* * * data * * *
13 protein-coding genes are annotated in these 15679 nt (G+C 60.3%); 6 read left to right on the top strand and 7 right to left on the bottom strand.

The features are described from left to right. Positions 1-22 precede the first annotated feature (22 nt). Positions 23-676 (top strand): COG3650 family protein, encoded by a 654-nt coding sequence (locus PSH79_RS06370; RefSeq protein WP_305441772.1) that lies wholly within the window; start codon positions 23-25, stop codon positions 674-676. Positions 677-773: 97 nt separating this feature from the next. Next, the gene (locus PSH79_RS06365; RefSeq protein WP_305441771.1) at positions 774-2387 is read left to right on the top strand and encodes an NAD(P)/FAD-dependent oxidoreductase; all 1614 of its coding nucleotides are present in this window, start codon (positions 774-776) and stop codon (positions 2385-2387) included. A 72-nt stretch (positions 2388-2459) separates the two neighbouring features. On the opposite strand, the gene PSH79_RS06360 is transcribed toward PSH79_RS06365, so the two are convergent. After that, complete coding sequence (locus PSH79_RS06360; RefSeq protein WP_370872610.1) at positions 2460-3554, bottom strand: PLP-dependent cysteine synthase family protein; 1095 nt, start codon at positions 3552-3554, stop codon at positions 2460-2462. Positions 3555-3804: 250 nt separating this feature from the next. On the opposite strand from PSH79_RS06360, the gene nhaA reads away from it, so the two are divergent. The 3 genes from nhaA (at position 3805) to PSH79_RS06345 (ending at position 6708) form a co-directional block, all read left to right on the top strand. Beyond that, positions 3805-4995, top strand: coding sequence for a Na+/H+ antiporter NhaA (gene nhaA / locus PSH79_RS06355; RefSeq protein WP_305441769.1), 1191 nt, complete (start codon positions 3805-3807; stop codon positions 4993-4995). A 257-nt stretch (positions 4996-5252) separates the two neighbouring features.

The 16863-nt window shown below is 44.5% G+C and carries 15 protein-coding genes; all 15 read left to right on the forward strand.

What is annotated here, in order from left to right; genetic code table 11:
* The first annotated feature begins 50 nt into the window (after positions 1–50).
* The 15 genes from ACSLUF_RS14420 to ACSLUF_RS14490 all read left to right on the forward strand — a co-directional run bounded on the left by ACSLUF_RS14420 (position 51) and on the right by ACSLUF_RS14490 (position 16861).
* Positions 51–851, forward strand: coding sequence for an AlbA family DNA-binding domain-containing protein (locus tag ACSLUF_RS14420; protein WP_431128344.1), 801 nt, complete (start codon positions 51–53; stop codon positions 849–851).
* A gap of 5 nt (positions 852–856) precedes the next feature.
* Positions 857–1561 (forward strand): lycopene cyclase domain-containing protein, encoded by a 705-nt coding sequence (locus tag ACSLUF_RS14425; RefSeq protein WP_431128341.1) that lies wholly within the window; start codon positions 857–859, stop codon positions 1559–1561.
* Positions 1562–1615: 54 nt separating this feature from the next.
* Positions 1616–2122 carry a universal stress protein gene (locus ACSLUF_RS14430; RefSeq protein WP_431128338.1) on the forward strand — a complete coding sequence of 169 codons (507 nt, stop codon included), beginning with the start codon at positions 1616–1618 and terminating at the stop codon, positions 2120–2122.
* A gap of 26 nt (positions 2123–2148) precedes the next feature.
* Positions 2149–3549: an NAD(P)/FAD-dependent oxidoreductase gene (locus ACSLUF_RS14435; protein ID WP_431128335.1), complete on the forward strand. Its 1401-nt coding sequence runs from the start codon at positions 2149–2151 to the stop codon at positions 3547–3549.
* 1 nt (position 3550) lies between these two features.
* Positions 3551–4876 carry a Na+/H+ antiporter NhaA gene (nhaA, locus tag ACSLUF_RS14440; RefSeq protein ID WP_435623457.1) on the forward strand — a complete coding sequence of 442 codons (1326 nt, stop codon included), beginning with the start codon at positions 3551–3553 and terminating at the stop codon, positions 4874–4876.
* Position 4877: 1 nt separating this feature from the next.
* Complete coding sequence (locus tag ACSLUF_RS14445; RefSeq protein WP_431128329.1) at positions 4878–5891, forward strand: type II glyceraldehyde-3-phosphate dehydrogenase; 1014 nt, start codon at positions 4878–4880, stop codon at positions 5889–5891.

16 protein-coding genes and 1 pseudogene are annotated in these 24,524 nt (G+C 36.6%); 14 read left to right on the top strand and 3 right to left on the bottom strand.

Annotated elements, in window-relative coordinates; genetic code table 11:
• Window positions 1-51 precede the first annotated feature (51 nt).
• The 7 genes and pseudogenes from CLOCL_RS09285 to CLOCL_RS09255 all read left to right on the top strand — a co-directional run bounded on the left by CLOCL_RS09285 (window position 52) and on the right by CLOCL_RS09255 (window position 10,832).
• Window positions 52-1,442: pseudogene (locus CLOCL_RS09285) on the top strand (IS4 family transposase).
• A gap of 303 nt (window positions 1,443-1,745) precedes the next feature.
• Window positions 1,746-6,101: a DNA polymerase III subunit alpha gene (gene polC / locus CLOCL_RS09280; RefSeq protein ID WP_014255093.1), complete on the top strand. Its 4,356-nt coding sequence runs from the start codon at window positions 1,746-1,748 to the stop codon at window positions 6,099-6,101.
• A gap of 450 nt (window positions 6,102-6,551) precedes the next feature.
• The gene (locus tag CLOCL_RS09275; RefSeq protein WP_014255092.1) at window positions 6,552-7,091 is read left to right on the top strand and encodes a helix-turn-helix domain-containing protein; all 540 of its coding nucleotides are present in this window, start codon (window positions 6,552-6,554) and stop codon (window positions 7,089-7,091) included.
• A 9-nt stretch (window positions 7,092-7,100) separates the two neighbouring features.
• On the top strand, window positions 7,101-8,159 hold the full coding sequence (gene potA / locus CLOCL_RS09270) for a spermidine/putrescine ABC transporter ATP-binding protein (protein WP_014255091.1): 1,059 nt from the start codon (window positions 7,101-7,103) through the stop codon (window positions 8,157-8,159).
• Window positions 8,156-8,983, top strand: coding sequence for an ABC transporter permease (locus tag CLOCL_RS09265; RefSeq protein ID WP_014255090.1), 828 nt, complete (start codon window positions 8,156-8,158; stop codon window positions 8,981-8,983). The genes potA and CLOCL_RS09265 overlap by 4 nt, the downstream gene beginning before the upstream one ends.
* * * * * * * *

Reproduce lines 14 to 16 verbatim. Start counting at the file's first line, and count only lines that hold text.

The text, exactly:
* 1 nt (position 3550) lies between these two features.
* Positions 3551–4876 carry a Na+/H+ antiporter NhaA gene (nhaA, locus tag ACSLUF_RS14440; RefSeq protein ID WP_435623457.1) on the forward strand — a complete coding sequence of 442 codons (1326 nt, stop codon included), beginning with the start codon at positions 3551–3553 and terminating at the stop codon, positions 4874–4876.
* Position 4877: 1 nt separating this feature from the next.